The Petting Zoo by Jim Carroll: Readers mourned the death of punk poet Jim Carroll last year. As Garth wrote in these pages, “Before he was a screenwriter, Carroll was a diarist, a frontman, an addict, and a poet, and he left behind at least a couple of very good books.” For Carroll fans, this posthumously published novel that takes the late-1980s art scene as its inspiration, will at the very least be another opportunity to experience his work and at best may be another one of those “very good books.” (Max)
Selected Stories by William Trevor: This volume will collect nearly 600 pages worth of short stories from this verable master of the form. (Max)
Foreign Bodies by Cynthia Ozick: This forthcoming novel from Ozick is framed as a nifty literary trick. It’s a retelling of Henry James’ The Ambassadors, but, according to the publisher’s description, “the plot is the same, [but] the meaning is reversed.” (Max)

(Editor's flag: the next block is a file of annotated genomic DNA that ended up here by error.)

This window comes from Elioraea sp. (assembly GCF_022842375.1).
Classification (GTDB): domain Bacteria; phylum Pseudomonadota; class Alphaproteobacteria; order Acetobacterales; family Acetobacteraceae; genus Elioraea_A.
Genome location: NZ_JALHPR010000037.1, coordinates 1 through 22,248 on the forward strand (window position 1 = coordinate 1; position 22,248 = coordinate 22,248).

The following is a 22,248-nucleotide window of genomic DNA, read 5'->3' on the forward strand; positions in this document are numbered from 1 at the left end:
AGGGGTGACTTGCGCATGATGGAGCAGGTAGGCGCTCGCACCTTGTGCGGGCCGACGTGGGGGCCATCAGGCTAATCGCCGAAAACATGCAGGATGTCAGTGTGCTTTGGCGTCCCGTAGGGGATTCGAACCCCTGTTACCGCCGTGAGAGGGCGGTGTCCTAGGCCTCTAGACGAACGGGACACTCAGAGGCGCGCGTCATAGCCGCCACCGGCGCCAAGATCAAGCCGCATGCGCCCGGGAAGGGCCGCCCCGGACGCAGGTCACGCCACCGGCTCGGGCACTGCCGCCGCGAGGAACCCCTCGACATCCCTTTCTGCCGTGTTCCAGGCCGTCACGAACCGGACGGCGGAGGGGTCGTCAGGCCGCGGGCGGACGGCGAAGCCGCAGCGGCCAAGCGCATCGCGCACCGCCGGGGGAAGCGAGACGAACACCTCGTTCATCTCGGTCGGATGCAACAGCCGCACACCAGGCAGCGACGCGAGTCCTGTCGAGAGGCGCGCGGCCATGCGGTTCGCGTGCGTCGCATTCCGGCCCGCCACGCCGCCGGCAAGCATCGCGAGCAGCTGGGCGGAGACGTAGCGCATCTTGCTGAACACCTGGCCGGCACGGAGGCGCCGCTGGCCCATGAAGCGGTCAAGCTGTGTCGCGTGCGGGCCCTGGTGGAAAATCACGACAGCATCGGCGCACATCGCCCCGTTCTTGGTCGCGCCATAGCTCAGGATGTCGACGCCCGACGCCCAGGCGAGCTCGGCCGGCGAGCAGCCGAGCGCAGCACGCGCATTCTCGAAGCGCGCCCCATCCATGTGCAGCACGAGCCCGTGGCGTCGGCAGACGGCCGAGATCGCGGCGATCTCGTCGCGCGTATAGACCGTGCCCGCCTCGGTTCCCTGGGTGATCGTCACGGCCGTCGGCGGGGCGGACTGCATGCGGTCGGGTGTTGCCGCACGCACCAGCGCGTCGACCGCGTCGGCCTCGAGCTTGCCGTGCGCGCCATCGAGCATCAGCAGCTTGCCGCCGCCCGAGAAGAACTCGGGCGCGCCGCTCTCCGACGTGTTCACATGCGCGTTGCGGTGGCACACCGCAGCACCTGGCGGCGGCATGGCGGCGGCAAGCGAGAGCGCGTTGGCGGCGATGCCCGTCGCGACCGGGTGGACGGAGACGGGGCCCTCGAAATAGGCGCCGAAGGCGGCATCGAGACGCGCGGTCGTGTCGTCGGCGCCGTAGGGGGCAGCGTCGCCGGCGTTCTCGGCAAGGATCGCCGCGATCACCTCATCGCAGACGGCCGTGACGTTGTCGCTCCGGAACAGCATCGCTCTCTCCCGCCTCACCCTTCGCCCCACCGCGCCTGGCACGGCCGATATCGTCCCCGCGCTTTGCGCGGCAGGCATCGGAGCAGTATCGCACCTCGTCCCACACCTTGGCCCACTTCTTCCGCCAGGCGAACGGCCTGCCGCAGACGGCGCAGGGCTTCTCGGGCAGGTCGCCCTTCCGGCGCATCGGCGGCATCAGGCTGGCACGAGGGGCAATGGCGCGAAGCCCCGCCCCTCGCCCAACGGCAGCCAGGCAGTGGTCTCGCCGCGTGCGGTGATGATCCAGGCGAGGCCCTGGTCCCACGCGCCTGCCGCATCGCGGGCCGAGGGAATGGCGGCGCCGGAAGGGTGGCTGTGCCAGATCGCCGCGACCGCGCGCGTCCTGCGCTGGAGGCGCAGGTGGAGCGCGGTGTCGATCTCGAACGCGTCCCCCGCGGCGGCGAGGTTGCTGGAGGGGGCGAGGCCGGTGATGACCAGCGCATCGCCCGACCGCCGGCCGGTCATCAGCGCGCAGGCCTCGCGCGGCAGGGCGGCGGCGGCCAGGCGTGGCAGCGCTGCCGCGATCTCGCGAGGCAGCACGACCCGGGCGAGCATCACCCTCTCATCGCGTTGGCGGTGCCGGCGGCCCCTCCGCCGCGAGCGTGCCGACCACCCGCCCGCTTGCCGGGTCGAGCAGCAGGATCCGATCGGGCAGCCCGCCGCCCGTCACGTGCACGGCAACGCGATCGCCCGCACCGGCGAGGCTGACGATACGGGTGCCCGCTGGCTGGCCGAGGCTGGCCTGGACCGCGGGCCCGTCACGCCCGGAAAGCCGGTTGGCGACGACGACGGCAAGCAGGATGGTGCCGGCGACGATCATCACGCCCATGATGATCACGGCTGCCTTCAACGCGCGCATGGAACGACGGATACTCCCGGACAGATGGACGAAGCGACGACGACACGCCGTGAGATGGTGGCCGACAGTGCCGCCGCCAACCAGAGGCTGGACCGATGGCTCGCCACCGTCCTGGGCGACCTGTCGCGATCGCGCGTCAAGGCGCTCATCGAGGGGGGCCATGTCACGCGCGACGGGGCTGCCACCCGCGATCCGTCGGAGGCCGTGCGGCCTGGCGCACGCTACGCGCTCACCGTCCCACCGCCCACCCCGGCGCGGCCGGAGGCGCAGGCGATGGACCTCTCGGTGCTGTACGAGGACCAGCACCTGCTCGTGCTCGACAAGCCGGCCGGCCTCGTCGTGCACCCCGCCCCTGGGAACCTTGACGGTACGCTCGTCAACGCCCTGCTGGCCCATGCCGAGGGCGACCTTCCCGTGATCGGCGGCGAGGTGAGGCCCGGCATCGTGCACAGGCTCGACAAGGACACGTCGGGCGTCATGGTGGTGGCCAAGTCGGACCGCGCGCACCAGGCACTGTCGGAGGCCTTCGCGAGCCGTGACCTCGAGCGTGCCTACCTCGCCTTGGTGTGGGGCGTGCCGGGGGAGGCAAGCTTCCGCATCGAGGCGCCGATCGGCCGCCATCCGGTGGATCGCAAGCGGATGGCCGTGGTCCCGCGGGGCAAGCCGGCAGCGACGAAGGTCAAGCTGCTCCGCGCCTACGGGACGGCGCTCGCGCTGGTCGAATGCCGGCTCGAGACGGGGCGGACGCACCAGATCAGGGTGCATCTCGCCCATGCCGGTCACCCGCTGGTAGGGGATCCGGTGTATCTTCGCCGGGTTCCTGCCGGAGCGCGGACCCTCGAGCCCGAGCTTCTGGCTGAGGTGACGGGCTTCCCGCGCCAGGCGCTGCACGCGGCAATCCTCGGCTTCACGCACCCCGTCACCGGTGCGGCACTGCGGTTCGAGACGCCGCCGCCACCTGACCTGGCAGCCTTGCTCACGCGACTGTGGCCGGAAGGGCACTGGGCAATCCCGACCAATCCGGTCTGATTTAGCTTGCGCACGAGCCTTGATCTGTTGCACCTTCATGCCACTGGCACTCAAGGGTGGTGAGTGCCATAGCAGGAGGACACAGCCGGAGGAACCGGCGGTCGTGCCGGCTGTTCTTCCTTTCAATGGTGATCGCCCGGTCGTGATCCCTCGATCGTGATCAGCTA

Dead or Alive by Tom Clancy: It’s actually been seven years since the last Tom Clancy book came out, the longest gap of his career. This fact plus the usual excitement from Jack Ryan fans could make this more of a publishing event than expected. (Max)
My Prizes by Thomas Bernhard: This collection of essays was originally published in 1980 but never in the U.S. The book will be a balm to those worked up by literary prizes and the teapot tempests they tend to foment. Bernhard’s focus here is the myriad prizes he collected and his bemused, sardonic reaction to them. The book seems likely to stand as an irreverent footnote at the intersection of 20th century literary history and 20th century publishing culture. A review of the German edition of the book suggests: “Although it’s a barrel of laughs, it’s also a serious book about what drove Bernhard to become the writer he eventually turned out to be.” (Max)